Retail giants testing out interactive tools

30 August 2010

NEW YORK: Major retailers including Wal-Mart, Carrefour and JCPenney are experimenting with new interactive tools in a bid to engage consumers and increase sales.

Wal-Mart and Carrefour, the world's two largest grocery chains, have begun trialling a "virtual mirror" from EZface which allows customers to "test" goods prior to buying them.

This device enables shoppers to see what lipstick, hair colorants and similar lines would look like by taking their photo, and then displaying an updated image on the "mirror" when they scan a relevant brand's barcode.

Users can then print out the results, which contain a reminder of the products entered thus far, as well as emailing them to a friend or posting them on Facebook.

"Every lady has a drawer full of the wrong makeup products," Ruth Gal, the co-founder of EZface, said.

After hosting EZface, developed in partnership with IBM, in two venues in 2009, Wal-Mart is now extending this pool to 40 counters in ten stores.

A spokeswoman for Wal-Mart, which does not currently provide physical samples, argued sales had been "good" where these units were in place, but it "is too early to tell if activity can be tied directly to EZface."

Carrefour also included an EZface centre at one of its five newly-redesigned hypermarkets operating under the Planet banner.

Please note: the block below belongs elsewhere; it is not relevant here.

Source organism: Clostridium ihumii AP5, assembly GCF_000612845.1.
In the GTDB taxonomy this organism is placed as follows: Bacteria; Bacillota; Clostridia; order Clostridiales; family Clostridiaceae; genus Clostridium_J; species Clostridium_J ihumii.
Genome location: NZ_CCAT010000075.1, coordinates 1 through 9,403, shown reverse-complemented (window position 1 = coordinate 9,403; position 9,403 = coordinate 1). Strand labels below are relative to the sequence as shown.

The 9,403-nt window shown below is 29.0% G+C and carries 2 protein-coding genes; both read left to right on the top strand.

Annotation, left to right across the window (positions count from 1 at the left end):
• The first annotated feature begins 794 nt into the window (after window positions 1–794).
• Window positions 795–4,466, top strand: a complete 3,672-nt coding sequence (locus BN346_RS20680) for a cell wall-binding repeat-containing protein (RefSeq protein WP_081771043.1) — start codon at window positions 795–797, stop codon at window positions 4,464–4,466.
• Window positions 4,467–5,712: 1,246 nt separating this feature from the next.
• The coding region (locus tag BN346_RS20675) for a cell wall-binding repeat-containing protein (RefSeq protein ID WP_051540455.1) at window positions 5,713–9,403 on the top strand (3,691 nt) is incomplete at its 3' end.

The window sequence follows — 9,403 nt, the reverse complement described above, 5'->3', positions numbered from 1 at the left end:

L'Oréal, the cosmetics giant, added an EZface application to the web portals for L'Oréal Paris and Maybelline, so visitors could gain familiarity with this system.

"Hair colour searches on Google are massive," said Hal Kimber, L'Oréal's head of customer relationship management and internet.

The company installed the actual gadget at an event in London, and believes the real benefits will come from driving up demand in bricks-and-mortar sites.

"That's where you have the strongest impulse to purchase - where you have to give the final impetus," said Kimber.

Elsewhere, JCPenney has introduced a "FindMore" kiosk in stores, boasting a 52-inch touchscreen letting shoppers browse its inventory, scan items to read background details and view recommendations.

"We have to match customer tastes with technology," said Tom Nealon, its chief information officer, when the appliances were rolled out.

"Some people are very digital, and you have to interact with them. Others are more comfortable with store associates."

Media Lab, owned by Interpublic Group, regularly surveys 10,000 adults in North America, and has found that satisfaction ratings for retailers are typically declining by around 15% annually.

One contributor to this trend is unfavourable comparisons measured against the huge amount of data available online, alongside the surge of interest in health and wellness, and the origins of products.

"The role the store is playing is changing," said John Ross, president of IPG's Shopper Sciences arm. "Shoppers are walking up with a different set of expectations."

In an effort to make the consumption experience more personalised, Dunkin' Donuts is assessing mobile services which empower branches to send targeted offers to patrons.

Inditex, the fashion group, is somewhat behind the curve, having only recently announced Zara would start selling goods via the web in France Germany, Italy, Portugal, Spain and the UK.

Analysts at Sanford C Bernstein predict Zara could generate $2.5bn (€2.0bn; £1.6bn) in revenue from this aspect of its operations in three years time, and may even struggle to keep up with demand.

Data sourced from Wall Street Journal; additional content by Warc staff